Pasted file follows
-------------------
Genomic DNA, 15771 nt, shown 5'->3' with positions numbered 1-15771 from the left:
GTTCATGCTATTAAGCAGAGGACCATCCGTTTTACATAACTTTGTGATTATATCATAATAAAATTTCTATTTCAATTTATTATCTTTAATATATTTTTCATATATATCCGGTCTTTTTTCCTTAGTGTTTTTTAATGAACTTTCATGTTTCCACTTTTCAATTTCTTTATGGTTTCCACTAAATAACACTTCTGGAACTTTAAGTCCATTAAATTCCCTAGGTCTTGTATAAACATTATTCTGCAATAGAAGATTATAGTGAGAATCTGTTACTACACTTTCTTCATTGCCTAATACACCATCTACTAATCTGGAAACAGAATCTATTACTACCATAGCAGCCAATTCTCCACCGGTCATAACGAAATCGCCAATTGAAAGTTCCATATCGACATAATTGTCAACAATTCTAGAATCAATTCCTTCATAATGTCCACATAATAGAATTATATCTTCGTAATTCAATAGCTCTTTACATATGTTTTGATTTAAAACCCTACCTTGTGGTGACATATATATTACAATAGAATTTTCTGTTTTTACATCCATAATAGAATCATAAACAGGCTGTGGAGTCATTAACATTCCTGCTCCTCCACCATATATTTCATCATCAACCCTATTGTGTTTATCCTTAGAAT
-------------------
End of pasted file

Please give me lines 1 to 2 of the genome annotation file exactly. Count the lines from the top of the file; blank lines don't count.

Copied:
Genomic DNA, 15771 nt, shown 5'->3' with positions numbered 1-15771 from the left:
GTTCATGCTATTAAGCAGAGGACCATCCGTTTTACATAACTTTGTGATTATATCATAATAAAATTTCTATTTCAATTTATTATCTTTAATATATTTTTCATATATATCCGGTCTTTTTTCCTTAGTGTTTTTTAATGAACTTTCATGTTTCCACTTTTCAATTTCTTTATGGTTTCCACTAAATAACACTTCTGGAACTTTAAGTCCATTAAATTCCCTAGGTCTTGTATAAACATTATTCTGCAATAGAAGATTATAGTGAGAATCTGTTACTACACTTTCTTCATTGCCTAATACACCATCTACTAATCTGGAAACAGAATCTATTACTACCATAGCAGCCAATTCTCCACCGGTCATAACGAAATCGCCAATTGAAAGTTCCATATCGACATAATTGTCAACAATTCTAGAATCAATTCCTTCATAATGTCCACATAATAGAATTATATCTTCGTAATTCAATAGCTCTTTACATATGTTTTGATTTAAAACCCTACCTTGTGGTGACATATATATTACAATAGAATTTTCTGTTTTTACATCCATAATAGAATCATAAACAGGCTGTGGAGTCATTAACATTCCTGCTCCTCCACCATATATTTCATCATCAACCCTATTGTGTTTATCCTTAGAAT